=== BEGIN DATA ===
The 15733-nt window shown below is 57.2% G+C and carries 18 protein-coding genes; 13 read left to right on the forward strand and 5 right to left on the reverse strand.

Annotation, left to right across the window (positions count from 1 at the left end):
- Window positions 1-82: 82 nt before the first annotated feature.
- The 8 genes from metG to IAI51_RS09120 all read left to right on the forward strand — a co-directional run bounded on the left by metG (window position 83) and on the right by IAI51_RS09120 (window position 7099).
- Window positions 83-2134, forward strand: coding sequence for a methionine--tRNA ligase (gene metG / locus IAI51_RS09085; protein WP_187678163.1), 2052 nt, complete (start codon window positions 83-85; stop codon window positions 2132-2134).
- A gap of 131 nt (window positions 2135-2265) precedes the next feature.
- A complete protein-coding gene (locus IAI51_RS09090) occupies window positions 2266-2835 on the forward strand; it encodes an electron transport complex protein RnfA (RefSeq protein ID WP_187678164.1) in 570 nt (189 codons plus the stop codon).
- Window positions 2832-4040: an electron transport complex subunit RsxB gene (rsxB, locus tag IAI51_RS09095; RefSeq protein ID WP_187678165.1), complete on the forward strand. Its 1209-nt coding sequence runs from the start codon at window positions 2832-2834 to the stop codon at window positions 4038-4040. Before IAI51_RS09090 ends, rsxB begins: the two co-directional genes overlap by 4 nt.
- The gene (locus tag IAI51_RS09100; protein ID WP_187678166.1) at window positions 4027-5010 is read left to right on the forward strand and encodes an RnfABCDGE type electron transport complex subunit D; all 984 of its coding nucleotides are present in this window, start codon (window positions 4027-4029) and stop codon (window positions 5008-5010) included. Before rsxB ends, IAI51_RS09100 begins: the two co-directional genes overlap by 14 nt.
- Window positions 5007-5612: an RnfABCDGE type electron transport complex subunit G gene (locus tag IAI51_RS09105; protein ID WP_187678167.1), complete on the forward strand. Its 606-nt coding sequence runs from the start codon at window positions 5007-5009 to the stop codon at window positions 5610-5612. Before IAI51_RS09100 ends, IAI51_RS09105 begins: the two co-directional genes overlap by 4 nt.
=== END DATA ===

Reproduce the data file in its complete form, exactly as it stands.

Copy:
The 15733-nt window shown below is 57.2% G+C and carries 18 protein-coding genes; 13 read left to right on the forward strand and 5 right to left on the reverse strand.

Annotation, left to right across the window (positions count from 1 at the left end):
- Window positions 1-82: 82 nt before the first annotated feature.
- The 8 genes from metG to IAI51_RS09120 all read left to right on the forward strand — a co-directional run bounded on the left by metG (window position 83) and on the right by IAI51_RS09120 (window position 7099).
- Window positions 83-2134, forward strand: coding sequence for a methionine--tRNA ligase (gene metG / locus IAI51_RS09085; protein WP_187678163.1), 2052 nt, complete (start codon window positions 83-85; stop codon window positions 2132-2134).
- A gap of 131 nt (window positions 2135-2265) precedes the next feature.
- A complete protein-coding gene (locus IAI51_RS09090) occupies window positions 2266-2835 on the forward strand; it encodes an electron transport complex protein RnfA (RefSeq protein ID WP_187678164.1) in 570 nt (189 codons plus the stop codon).
- Window positions 2832-4040: an electron transport complex subunit RsxB gene (rsxB, locus tag IAI51_RS09095; RefSeq protein ID WP_187678165.1), complete on the forward strand. Its 1209-nt coding sequence runs from the start codon at window positions 2832-2834 to the stop codon at window positions 4038-4040. Before IAI51_RS09090 ends, rsxB begins: the two co-directional genes overlap by 4 nt.
- The gene (locus tag IAI51_RS09100; protein ID WP_187678166.1) at window positions 4027-5010 is read left to right on the forward strand and encodes an RnfABCDGE type electron transport complex subunit D; all 984 of its coding nucleotides are present in this window, start codon (window positions 4027-4029) and stop codon (window positions 5008-5010) included. Before rsxB ends, IAI51_RS09100 begins: the two co-directional genes overlap by 14 nt.
- Window positions 5007-5612: an RnfABCDGE type electron transport complex subunit G gene (locus tag IAI51_RS09105; protein ID WP_187678167.1), complete on the forward strand. Its 606-nt coding sequence runs from the start codon at window positions 5007-5009 to the stop codon at window positions 5610-5612. Before IAI51_RS09100 ends, IAI51_RS09105 begins: the two co-directional genes overlap by 4 nt.